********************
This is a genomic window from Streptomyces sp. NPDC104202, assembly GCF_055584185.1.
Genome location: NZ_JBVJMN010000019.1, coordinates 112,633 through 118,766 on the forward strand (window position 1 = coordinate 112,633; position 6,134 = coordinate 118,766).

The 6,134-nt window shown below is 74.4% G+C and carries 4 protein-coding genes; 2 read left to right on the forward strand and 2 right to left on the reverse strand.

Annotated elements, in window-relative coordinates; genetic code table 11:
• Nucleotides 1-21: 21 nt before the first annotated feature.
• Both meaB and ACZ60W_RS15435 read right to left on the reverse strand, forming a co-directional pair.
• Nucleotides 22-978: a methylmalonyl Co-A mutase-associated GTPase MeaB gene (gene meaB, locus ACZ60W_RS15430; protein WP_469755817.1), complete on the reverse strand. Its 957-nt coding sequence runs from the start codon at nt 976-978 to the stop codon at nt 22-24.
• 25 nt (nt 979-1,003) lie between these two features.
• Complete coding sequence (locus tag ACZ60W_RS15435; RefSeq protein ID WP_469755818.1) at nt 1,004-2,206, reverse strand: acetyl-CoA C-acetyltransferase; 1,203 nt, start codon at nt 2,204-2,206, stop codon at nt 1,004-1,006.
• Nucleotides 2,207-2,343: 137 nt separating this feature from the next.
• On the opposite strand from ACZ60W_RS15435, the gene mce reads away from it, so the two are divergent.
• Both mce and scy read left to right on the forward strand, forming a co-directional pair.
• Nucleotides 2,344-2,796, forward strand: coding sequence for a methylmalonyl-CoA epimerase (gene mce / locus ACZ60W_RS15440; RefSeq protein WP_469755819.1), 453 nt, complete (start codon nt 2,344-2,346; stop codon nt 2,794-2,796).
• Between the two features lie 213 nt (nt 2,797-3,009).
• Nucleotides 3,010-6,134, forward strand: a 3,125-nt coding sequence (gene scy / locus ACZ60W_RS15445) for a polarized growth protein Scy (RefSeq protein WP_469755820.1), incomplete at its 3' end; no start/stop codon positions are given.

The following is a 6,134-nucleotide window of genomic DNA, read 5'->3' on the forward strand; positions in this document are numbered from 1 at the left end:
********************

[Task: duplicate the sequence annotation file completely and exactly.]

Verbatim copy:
This is a genomic window from Streptomyces sp. NPDC104202, assembly GCF_055584185.1.
Genome location: NZ_JBVJMN010000019.1, coordinates 112,633 through 118,766 on the forward strand (window position 1 = coordinate 112,633; position 6,134 = coordinate 118,766).

The 6,134-nt window shown below is 74.4% G+C and carries 4 protein-coding genes; 2 read left to right on the forward strand and 2 right to left on the reverse strand.

Annotated elements, in window-relative coordinates; genetic code table 11:
• Nucleotides 1-21: 21 nt before the first annotated feature.
• Both meaB and ACZ60W_RS15435 read right to left on the reverse strand, forming a co-directional pair.
• Nucleotides 22-978: a methylmalonyl Co-A mutase-associated GTPase MeaB gene (gene meaB, locus ACZ60W_RS15430; protein WP_469755817.1), complete on the reverse strand. Its 957-nt coding sequence runs from the start codon at nt 976-978 to the stop codon at nt 22-24.
• 25 nt (nt 979-1,003) lie between these two features.
• Complete coding sequence (locus tag ACZ60W_RS15435; RefSeq protein ID WP_469755818.1) at nt 1,004-2,206, reverse strand: acetyl-CoA C-acetyltransferase; 1,203 nt, start codon at nt 2,204-2,206, stop codon at nt 1,004-1,006.
• Nucleotides 2,207-2,343: 137 nt separating this feature from the next.
• On the opposite strand from ACZ60W_RS15435, the gene mce reads away from it, so the two are divergent.
• Both mce and scy read left to right on the forward strand, forming a co-directional pair.
• Nucleotides 2,344-2,796, forward strand: coding sequence for a methylmalonyl-CoA epimerase (gene mce / locus ACZ60W_RS15440; RefSeq protein WP_469755819.1), 453 nt, complete (start codon nt 2,344-2,346; stop codon nt 2,794-2,796).
• Between the two features lie 213 nt (nt 2,797-3,009).
• Nucleotides 3,010-6,134, forward strand: a 3,125-nt coding sequence (gene scy / locus ACZ60W_RS15445) for a polarized growth protein Scy (RefSeq protein WP_469755820.1), incomplete at its 3' end; no start/stop codon positions are given.

The following is a 6,134-nucleotide window of genomic DNA, read 5'->3' on the forward strand; positions in this document are numbered from 1 at the left end: